Not sure/Refused                  10     10      16      3      4     6
 
 
                                    TABLE 3
                        WHAT PUBLIC BELIEVES TO BE TRUE
      "Do you believe that the following statements are true or not true?"
                       (Total percentages saying "true")
 
      Base: All Adults
 
                                                      October        February
                                                         2004           2005
                                                            %              %
     Saddam Hussein would have made weapons
      of mass destruction if he could have.                90             88
     The Iraqis are better off now than
      they were under Saddam Hussein.                      76             76
     History will give the U.S. credit for
      bringing freedom and democracy to Iraq.              63             64
     Iraq, under Saddam Hussein, was a serious
      threat to U.S. security.                             63             61
     Saddam Hussein had strong links with Al Qaeda.        62             64
     Saddam Hussein was prevented from developing
      weapons of mass destruction by United Nations'
      weapons inspectors.                                  45             46
     Saddam Hussein helped plan and support the
      hijackers who attacked the U.S. on
      September 11, 2001.                                  41             47
     Iraq had weapons of mass destruction when
      the U.S. invaded.                                    38             36
     Several of the hijackers who attacked the
      U.S. on September 11 were Iraqis.                    37             44
 
     Methodology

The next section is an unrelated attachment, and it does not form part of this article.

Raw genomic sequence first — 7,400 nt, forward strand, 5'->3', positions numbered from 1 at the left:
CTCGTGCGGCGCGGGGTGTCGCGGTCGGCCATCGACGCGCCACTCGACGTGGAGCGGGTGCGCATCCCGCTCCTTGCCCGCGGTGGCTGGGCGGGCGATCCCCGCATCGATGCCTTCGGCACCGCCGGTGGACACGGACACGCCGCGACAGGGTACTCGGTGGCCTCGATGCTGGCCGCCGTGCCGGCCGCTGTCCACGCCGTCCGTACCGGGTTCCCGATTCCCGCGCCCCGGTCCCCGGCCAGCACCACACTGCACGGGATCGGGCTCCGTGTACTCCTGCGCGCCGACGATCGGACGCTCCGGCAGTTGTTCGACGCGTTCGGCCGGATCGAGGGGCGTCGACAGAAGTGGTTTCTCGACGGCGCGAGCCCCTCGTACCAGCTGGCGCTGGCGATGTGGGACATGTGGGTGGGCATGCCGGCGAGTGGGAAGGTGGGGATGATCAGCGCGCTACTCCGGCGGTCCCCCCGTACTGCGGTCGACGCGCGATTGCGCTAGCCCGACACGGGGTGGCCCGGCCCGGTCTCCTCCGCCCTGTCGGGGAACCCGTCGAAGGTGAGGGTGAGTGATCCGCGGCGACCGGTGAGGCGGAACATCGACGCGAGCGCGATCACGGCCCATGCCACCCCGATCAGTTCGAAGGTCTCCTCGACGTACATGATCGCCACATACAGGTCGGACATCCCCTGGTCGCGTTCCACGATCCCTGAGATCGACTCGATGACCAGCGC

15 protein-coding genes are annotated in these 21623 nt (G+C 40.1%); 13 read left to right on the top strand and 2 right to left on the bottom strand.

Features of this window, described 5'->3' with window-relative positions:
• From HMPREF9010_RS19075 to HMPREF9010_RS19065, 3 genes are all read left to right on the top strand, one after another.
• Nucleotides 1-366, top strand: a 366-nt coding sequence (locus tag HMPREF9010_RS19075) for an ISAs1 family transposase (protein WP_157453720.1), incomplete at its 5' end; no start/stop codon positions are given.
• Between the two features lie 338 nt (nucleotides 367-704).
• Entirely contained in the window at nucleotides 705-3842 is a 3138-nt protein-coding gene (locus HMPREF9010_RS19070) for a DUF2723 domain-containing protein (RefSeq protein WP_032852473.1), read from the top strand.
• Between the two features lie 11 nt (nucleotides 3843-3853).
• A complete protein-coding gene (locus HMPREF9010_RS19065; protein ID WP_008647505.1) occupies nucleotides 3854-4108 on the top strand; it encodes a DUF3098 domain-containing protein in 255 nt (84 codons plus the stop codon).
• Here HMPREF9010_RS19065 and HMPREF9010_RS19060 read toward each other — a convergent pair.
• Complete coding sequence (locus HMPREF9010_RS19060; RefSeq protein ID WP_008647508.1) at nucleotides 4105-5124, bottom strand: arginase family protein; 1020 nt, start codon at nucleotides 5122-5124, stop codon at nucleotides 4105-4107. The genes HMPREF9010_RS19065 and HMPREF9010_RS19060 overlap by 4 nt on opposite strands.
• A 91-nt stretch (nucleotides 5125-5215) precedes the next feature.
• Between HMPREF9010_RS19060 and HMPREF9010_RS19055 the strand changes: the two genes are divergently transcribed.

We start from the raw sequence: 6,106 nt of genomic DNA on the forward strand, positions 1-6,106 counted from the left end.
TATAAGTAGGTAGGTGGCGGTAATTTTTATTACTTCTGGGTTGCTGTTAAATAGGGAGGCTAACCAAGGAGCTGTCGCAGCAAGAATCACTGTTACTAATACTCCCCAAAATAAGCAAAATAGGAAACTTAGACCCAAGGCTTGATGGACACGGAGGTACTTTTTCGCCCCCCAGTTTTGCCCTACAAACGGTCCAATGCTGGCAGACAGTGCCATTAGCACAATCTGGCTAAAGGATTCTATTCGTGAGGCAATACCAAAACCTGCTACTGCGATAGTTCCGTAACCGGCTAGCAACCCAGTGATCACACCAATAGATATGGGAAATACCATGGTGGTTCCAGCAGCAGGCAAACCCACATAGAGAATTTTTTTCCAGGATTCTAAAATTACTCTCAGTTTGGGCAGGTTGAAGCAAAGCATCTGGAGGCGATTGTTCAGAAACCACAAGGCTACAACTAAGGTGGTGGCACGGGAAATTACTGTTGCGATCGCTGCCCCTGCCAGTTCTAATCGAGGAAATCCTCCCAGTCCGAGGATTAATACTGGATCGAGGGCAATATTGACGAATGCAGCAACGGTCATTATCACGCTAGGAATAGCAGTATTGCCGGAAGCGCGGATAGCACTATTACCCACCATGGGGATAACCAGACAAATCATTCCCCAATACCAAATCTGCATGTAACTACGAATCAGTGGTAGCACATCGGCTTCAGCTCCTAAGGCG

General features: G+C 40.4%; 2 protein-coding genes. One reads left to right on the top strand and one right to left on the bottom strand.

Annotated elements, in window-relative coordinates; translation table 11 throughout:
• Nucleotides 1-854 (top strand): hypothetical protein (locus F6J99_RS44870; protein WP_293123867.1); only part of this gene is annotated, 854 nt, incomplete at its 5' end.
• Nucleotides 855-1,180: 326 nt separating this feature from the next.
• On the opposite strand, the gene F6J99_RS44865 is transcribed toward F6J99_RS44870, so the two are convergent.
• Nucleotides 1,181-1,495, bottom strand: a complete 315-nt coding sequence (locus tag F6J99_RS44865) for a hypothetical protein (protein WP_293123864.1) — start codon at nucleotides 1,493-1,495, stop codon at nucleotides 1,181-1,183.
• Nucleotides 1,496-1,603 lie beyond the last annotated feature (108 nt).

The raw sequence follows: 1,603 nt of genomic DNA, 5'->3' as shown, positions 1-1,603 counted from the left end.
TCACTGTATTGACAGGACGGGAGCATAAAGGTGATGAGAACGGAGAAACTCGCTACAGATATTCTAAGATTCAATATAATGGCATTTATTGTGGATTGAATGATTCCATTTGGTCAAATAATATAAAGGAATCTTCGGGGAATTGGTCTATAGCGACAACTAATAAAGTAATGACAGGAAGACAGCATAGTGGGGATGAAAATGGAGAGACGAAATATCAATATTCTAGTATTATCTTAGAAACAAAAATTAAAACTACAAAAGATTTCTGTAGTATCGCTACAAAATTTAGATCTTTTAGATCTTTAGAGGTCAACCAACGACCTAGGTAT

The Harris Poll(R) was conducted by telephone within the United States
 between February 8 and 13, 2005 among a nationwide cross section of 1,012
 adults aged 18 and over. Figures for age, sex, race, education, number of
 adults, number of voice/telephone lines in the household, region and size of
 place were weighted where necessary to align them with their actual
 proportions in the population.
     In theory, with a probability sample of this size, one can say with 95
 percent certainty that the results have a sampling error of plus or minus 3
 percentage points of what they would be if the entire U.S. adult population
 had been polled with complete accuracy. Unfortunately, there are several other
 possible sources of error in all polls or surveys that are probably more
 serious than theoretical calculations of sampling error. They include refusals
 to be interviewed (nonresponse), question wording and question order,
 interviewer bias, weighting by demographic control data and screening (e.g.,
 for likely voters). It is impossible to quantify the errors that may result
 from these factors.
     These statements conform to the principles of disclosure of the National
 Council on Public Polls.
 
      J23283
      Q462, Q465, Q485
 
     The Harris Poll(R) #14, February 18, 2005
     By David Krane, senior vice president of Harris Interactive Public Policy
 research and editor of The Harris Poll.
 
     About Harris Interactive(R)
     Harris Interactive Inc. (http://www.harrisinteractive.com), the 15th
 largest and fastest-growing market research firm in the world, is a Rochester,
 N.Y.-based global research company that blends premier strategic consulting
 with innovative and efficient methods of investigation, analysis and
 application. Known for The Harris Poll(R) and for pioneering Internet-based
 research methods, Harris Interactive conducts proprietary and public research
 to help its clients achieve clear, material and enduring results.
     Harris Interactive combines its intellectual capital, databases and
 technology to advance market leadership through U.S. offices and wholly owned
 subsidiaries: London-based HI Europe (http://www.hieurope.com), Paris-based
 Novatris (http://www.novatris.com), Tokyo-based Harris Interactive Japan,
 through newly acquired WirthlinWorldwide, a Reston, Virginia-based research
 and consultancy firm ranked 25th largest in the world, and through an
 independent global network of affiliate market research companies. EOE M/F/D/V
     To become a member of the Harris Poll Online(SM) and be invited to
 participate in future online surveys, visit http://www.harrispollonline.com.
 
      Contacts:
 
      Nancy Wong
      Harris Interactive
      585-214-7316
 
      Kelly Gullo
      Harris Interactive
      585-214-7172
 
      Harris Interactive, Inc. 2/05
 
 

SOURCE Harris Interactive